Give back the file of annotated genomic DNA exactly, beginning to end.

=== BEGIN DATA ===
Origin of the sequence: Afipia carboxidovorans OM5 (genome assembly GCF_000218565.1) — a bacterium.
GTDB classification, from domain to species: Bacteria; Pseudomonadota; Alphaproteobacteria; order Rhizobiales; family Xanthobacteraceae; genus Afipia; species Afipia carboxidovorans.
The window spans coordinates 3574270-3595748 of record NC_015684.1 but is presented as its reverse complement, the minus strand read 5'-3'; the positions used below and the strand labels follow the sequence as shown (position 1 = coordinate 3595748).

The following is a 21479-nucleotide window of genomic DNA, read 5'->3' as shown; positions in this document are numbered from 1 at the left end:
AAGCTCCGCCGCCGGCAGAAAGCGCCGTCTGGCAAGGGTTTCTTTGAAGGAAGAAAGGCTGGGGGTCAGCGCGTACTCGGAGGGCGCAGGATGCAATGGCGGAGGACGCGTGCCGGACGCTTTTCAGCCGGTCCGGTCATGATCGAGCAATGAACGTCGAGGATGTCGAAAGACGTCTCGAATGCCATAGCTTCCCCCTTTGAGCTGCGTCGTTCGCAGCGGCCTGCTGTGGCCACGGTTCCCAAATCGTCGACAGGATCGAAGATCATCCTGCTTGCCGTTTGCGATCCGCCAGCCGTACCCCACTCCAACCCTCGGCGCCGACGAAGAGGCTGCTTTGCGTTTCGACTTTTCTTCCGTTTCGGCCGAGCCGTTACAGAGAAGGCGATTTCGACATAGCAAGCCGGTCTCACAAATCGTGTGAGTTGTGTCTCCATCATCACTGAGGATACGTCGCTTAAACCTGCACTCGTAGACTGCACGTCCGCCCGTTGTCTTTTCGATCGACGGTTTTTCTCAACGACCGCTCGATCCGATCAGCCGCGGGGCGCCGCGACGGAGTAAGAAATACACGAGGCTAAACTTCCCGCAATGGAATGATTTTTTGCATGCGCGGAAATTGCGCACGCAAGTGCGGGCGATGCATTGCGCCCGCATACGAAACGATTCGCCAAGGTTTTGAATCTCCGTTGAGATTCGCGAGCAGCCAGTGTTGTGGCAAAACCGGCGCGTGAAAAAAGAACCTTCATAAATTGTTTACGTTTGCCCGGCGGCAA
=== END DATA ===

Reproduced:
Origin of the sequence: Afipia carboxidovorans OM5 (genome assembly GCF_000218565.1) — a bacterium.
GTDB classification, from domain to species: Bacteria; Pseudomonadota; Alphaproteobacteria; order Rhizobiales; family Xanthobacteraceae; genus Afipia; species Afipia carboxidovorans.
The window spans coordinates 3574270-3595748 of record NC_015684.1 but is presented as its reverse complement, the minus strand read 5'-3'; the positions used below and the strand labels follow the sequence as shown (position 1 = coordinate 3595748).

The following is a 21479-nucleotide window of genomic DNA, read 5'->3' as shown; positions in this document are numbered from 1 at the left end:
AAGCTCCGCCGCCGGCAGAAAGCGCCGTCTGGCAAGGGTTTCTTTGAAGGAAGAAAGGCTGGGGGTCAGCGCGTACTCGGAGGGCGCAGGATGCAATGGCGGAGGACGCGTGCCGGACGCTTTTCAGCCGGTCCGGTCATGATCGAGCAATGAACGTCGAGGATGTCGAAAGACGTCTCGAATGCCATAGCTTCCCCCTTTGAGCTGCGTCGTTCGCAGCGGCCTGCTGTGGCCACGGTTCCCAAATCGTCGACAGGATCGAAGATCATCCTGCTTGCCGTTTGCGATCCGCCAGCCGTACCCCACTCCAACCCTCGGCGCCGACGAAGAGGCTGCTTTGCGTTTCGACTTTTCTTCCGTTTCGGCCGAGCCGTTACAGAGAAGGCGATTTCGACATAGCAAGCCGGTCTCACAAATCGTGTGAGTTGTGTCTCCATCATCACTGAGGATACGTCGCTTAAACCTGCACTCGTAGACTGCACGTCCGCCCGTTGTCTTTTCGATCGACGGTTTTTCTCAACGACCGCTCGATCCGATCAGCCGCGGGGCGCCGCGACGGAGTAAGAAATACACGAGGCTAAACTTCCCGCAATGGAATGATTTTTTGCATGCGCGGAAATTGCGCACGCAAGTGCGGGCGATGCATTGCGCCCGCATACGAAACGATTCGCCAAGGTTTTGAATCTCCGTTGAGATTCGCGAGCAGCCAGTGTTGTGGCAAAACCGGCGCGTGAAAAAAGAACCTTCATAAATTGTTTACGTTTGCCCGGCGGCAA